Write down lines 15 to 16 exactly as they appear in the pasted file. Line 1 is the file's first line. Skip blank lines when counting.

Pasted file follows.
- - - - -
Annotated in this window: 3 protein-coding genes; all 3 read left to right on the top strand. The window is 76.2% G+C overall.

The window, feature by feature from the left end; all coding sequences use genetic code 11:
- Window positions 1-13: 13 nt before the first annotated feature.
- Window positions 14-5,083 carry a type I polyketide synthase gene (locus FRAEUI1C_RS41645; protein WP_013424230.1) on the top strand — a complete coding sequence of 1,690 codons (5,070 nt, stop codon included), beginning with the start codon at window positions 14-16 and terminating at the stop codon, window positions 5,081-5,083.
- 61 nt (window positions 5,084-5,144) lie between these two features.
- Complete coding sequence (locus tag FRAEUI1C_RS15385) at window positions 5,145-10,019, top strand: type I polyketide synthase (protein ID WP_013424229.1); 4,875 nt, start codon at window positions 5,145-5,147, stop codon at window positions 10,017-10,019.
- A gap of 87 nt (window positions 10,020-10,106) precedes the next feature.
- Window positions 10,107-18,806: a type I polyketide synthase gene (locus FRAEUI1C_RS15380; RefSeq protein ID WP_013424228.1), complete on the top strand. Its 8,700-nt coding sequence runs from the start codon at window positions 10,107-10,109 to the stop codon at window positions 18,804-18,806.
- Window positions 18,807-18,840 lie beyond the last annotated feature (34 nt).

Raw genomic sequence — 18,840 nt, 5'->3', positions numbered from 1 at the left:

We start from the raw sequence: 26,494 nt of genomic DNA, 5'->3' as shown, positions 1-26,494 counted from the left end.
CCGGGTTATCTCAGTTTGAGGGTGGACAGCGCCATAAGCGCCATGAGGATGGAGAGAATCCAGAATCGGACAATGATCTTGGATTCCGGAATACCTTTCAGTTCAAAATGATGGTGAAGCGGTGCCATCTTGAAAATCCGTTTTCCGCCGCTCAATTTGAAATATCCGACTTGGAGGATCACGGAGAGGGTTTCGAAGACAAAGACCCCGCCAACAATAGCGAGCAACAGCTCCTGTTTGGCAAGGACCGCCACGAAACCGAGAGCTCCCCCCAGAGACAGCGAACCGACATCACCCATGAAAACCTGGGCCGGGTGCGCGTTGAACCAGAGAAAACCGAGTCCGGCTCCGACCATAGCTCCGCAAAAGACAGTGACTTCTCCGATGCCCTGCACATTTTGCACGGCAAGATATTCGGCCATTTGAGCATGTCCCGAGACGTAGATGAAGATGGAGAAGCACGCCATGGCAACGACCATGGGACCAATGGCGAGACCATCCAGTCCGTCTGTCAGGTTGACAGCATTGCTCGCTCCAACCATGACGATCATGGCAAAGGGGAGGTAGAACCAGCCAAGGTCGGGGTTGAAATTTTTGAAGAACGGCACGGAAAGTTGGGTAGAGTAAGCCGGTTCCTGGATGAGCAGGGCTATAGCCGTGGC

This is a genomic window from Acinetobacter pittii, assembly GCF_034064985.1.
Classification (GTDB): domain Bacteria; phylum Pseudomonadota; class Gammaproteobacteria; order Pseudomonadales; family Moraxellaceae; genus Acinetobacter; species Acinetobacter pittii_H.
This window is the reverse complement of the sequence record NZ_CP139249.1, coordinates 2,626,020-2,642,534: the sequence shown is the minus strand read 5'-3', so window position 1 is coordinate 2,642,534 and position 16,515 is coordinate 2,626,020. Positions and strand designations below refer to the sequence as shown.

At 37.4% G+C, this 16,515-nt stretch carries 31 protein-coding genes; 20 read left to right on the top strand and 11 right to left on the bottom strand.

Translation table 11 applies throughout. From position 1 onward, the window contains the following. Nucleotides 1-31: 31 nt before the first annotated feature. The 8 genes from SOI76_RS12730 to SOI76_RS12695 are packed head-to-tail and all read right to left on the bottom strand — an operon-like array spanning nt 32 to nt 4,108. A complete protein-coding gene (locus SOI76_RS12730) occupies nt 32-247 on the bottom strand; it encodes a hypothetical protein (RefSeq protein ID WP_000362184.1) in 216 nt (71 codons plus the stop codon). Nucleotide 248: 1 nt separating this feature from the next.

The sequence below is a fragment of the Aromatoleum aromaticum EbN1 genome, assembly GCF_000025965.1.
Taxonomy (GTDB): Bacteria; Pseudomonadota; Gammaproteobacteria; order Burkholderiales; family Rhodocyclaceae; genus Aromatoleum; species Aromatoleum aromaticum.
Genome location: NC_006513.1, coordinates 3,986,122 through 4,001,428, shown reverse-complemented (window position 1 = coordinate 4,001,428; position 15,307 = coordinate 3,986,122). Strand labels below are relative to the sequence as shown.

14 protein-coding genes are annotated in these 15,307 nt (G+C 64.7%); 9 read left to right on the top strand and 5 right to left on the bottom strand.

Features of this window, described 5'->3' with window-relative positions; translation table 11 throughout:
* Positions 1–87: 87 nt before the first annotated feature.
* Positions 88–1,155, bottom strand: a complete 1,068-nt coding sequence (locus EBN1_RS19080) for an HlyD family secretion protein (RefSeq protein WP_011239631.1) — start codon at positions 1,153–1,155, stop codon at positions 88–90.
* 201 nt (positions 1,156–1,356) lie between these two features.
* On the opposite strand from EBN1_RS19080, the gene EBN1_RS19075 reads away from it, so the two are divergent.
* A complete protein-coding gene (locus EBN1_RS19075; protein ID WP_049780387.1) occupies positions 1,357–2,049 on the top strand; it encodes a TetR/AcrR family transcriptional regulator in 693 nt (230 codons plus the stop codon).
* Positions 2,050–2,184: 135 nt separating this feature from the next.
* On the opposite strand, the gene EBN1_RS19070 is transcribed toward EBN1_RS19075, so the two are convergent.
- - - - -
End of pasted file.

This window is the reverse complement of the sequence record NZ_CP139249.1, coordinates 2,626,020-2,642,534: the sequence shown is the minus strand read 5'-3', so window position 1 is coordinate 2,642,534 and position 16,515 is coordinate 2,626,020. Positions and strand designations below refer to the sequence as shown.

At 37.4% G+C, this 16,515-nt stretch carries 31 protein-coding genes; 20 read left to right on the top strand and 11 right to left on the bottom strand.